The University of Arizona

Honey mesquite influences on Chihuahuan desert vegetation.

A. Warren, J. Holechek, M. Cardenas


Research has been lacking on the influence of honey mesquite (Prosopis glandulosa Torr.) on forage production in the Chihuahuan desert. In 1964 honey mesquite was controlled (65% kill) with the herbicide, Monuron, on portions of the New Mexico State University College Ranch. Both herbicide treated and nontreated areas occur within the same pasture on similar soils and have similar grazing histories (continuous grazing, conservative stocking rate). This has resulted in areas with moderate and low levels of mesquite (16% and 9% mesquite canopy cover, respectively). We evaluated relationships among forage standing crop, vegetation canopy cover, mesquite density, mesquite height, mesquite diameter, and mesquite volume on areas with low and moderate mesquite levels in fall 1992 and spring 1993. Regression analyses showed forage standing crop and canopy cover generally were not (P > 0.10) associated with mesquite height, mesquite diameter, canopy volume, and mesquite density on either low or moderate mesquite areas. Honey mesquite canopy cover on the non-treated area was nearly double that on the treated area. Data from long term permanent transects (1968-1992) showed no differences (P > 0.10) in total forage production between low and moderate mesquite areas in fall of 1992. On these transects mesquite increases in cover and density were over 3 times greater on the low compared to moderate mesquite areas in the 1982 to 1992 period. Our data indicate mesquite density and cover increase rapidly after herbicidal mesquite control even under conservative stocking. However at canopy cover levels below 17% honey mesquite appeared to have little effect on forage production. Potential maximum canopy cover of mesquite on these types of sites is about 37%. Our data show that under proper stocking both mesquite and perennial forages grasses can increase concurrently on desert grassland ranges. We recognize that the outcome of our study may have been modified with higher mesquite densities, different soil characteristics or a lack of desirable understory species.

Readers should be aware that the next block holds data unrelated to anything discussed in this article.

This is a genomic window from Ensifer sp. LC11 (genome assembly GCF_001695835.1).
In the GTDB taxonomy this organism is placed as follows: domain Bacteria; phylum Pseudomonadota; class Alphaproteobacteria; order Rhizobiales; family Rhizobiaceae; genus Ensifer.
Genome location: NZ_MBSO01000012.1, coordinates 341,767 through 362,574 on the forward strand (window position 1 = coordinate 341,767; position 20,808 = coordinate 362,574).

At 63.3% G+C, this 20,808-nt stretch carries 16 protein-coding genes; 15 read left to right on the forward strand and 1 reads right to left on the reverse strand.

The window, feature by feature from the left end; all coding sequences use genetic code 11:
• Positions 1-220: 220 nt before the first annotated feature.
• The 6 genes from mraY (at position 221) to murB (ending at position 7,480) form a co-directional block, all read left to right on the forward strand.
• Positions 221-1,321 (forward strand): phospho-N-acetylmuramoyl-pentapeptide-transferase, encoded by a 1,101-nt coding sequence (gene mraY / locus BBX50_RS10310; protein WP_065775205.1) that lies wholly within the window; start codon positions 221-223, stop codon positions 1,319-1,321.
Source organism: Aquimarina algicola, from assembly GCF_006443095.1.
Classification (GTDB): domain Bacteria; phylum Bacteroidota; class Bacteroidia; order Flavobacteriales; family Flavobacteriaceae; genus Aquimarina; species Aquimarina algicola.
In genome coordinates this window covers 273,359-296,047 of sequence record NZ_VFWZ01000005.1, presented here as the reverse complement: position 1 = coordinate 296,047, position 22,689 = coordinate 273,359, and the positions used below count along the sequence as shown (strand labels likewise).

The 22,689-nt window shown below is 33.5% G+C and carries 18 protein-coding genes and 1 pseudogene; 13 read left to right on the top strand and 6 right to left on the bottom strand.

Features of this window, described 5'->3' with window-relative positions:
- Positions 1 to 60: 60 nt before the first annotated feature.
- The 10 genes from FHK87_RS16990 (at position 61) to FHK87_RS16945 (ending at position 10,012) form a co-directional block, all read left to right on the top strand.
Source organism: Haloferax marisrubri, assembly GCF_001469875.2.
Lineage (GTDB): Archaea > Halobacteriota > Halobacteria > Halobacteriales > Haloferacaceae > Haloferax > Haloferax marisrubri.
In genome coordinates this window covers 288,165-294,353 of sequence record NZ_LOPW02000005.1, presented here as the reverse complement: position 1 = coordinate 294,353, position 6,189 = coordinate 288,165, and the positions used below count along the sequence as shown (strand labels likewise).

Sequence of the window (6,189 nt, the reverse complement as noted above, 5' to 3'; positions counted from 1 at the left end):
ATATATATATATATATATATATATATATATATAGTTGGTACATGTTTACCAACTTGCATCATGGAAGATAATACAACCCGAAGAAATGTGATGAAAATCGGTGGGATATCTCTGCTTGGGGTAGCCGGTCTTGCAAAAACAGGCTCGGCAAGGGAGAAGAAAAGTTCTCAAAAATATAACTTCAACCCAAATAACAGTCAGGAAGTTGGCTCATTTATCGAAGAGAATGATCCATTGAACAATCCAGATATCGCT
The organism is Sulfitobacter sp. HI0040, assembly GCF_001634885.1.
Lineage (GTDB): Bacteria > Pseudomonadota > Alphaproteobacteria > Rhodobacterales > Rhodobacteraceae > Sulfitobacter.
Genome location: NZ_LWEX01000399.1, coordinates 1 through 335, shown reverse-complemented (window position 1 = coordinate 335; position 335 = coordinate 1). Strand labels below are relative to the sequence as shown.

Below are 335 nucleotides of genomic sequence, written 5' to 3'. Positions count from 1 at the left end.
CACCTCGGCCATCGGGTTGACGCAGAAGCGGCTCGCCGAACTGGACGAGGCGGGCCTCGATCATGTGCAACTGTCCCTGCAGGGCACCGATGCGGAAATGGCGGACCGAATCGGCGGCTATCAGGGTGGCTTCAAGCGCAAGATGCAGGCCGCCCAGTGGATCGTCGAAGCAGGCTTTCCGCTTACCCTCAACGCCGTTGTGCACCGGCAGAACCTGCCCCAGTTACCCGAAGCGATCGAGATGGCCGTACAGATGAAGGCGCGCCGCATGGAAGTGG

xerophytes;woody weeds;Prosopis glandulosa;cost benefit analysis;brush control;rain;forbs;biomass;range management;botanical composition;canopy;grazing;grasses;New Mexico

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